George Will

A predictable byproduct of this theory is brazen cynicism, encouraged by what Howard calls trial lawyers "congregating at the intersection of human tragedy and human greed." So:

A volunteer for a Catholic charity in Milwaukee ran a red light and seriously injured another person. Because the volunteer did not have deep pockets, the injured person sued the archdiocese -- successfully, for $17 million.

The thread connecting such lunacies is a fear permeating American life. It is, alas, a sensible fear arising from America's increasingly perverse legal culture that is the subject of what surely will be 2009's most needed book on public affairs -- Howard's "Life Without Lawyers: Liberating Americans from Too Much Law."

A nation in which the proportion of lawyers in the work force almost doubled between 1970 and 2000 has become ludicrously dense with laws. Now legal self-consciousness is stifling the exercise of judgment. Today's entitlement culture inculcates the idea that everyone is entitled to a life without danger, disappointment or aggravation. Any disagreement or annoyance can be aggressively "framed in the language of legal deprivation."

Law is essential to, but can stifle, freedom. Today, Howard writes, "Americans increasingly go through the day looking over their shoulders instead of where they want to go." The land of the free and the home of the brave has become "a legal minefield" through which we timidly tiptoe lest we trigger a legal claim. What should be routine daily choices and interactions are fraught with legal risk.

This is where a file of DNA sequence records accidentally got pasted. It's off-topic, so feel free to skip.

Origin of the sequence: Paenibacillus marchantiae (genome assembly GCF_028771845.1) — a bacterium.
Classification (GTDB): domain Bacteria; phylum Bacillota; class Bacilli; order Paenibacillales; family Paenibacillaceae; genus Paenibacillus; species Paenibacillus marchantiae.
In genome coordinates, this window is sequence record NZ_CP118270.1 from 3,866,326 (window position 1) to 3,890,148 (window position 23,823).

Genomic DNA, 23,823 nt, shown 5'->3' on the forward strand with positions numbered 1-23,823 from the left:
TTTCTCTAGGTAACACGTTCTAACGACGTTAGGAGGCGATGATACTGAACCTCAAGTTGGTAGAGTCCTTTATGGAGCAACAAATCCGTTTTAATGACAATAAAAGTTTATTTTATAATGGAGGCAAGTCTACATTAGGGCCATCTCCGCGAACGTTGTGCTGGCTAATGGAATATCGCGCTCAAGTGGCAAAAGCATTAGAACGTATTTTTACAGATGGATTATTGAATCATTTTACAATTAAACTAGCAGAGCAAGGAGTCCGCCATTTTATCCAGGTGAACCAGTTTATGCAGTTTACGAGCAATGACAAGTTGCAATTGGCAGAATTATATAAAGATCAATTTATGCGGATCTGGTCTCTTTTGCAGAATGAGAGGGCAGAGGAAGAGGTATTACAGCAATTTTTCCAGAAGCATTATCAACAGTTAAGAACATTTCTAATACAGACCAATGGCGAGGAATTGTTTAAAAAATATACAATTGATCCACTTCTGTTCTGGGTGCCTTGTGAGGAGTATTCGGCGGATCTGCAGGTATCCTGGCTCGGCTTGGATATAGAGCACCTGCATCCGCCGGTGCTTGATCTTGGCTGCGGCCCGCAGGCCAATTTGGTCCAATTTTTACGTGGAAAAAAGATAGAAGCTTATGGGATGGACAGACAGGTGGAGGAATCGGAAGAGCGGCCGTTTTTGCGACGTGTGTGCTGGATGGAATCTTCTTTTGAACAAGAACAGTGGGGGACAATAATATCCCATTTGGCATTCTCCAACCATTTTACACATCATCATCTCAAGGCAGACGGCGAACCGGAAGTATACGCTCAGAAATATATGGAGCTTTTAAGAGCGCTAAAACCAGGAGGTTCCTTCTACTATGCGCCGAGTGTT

Time was, rights were defensive. They were to prevent government from doing things to you. Today, rights increasingly are offensive weapons wielded to inflict demands on other people, using state power for private aggrandizement. The multiplication of rights, each lacking limiting principles, multiplies nonnegotiable conflicts conducted with the inherent extremism of rights rhetoric, on the assumption, Howard says, "that society will somehow achieve equilibrium if it placates whomever is complaining."

But in such a society, dazed by what Howard calls "rule stupor" and victimized by litigious "victims," the incentives are for intensified complaining. Read Howard's book, and weep for the death of common sense.


George Will

George F. Will is a 1976 Pulitzer Prize winner whose columns are syndicated in more than 400 magazines and newspapers worldwide.
 
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